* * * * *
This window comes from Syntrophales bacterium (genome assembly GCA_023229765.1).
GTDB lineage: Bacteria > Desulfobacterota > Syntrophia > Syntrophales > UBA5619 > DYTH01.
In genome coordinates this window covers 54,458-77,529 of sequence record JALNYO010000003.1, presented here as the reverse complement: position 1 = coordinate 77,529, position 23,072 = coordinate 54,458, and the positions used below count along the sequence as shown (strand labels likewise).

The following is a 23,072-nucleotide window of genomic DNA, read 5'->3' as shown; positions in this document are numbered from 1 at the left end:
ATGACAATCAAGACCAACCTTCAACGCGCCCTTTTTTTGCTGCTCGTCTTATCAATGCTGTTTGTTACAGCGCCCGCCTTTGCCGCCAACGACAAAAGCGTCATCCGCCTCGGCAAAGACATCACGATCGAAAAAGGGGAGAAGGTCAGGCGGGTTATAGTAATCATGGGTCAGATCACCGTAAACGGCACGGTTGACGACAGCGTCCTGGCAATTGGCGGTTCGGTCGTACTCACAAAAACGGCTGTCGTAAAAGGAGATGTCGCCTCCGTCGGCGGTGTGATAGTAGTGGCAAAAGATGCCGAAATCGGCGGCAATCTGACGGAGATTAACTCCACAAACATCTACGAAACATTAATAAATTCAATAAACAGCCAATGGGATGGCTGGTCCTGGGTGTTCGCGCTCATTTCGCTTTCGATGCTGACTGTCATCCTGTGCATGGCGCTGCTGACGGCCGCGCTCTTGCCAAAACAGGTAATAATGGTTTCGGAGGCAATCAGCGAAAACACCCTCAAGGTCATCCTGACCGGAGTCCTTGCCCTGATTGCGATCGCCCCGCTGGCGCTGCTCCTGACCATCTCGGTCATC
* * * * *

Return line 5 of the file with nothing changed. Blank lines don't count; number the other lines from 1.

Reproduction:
ATGACAATCAAGACCAACCTTCAACGCGCCCTTTTTTTGCTGCTCGTCTTATCAATGCTGTTTGTTACAGCGCCCGCCTTTGCCGCCAACGACAAAAGCGTCATCCGCCTCGGCAAAGACATCACGATCGAAAAAGGGGAGAAGGTCAGGCGGGTTATAGTAATCATGGGTCAGATCACCGTAAACGGCACGGTTGACGACAGCGTCCTGGCAATTGGCGGTTCGGTCGTACTCACAAAAACGGCTGTCGTAAAAGGAGATGTCGCCTCCGTCGGCGGTGTGATAGTAGTGGCAAAAGATGCCGAAATCGGCGGCAATCTGACGGAGATTAACTCCACAAACATCTACGAAACATTAATAAATTCAATAAACAGCCAATGGGATGGCTGGTCCTGGGTGTTCGCGCTCATTTCGCTTTCGATGCTGACTGTCATCCTGTGCATGGCGCTGCTGACGGCCGCGCTCTTGCCAAAACAGGTAATAATGGTTTCGGAGGCAATCAGCGAAAACACCCTCAAGGTCATCCTGACCGGAGTCCTTGCCCTGATTGCGATCGCCCCGCTGGCGCTGCTCCTGACCATCTCGGTCATC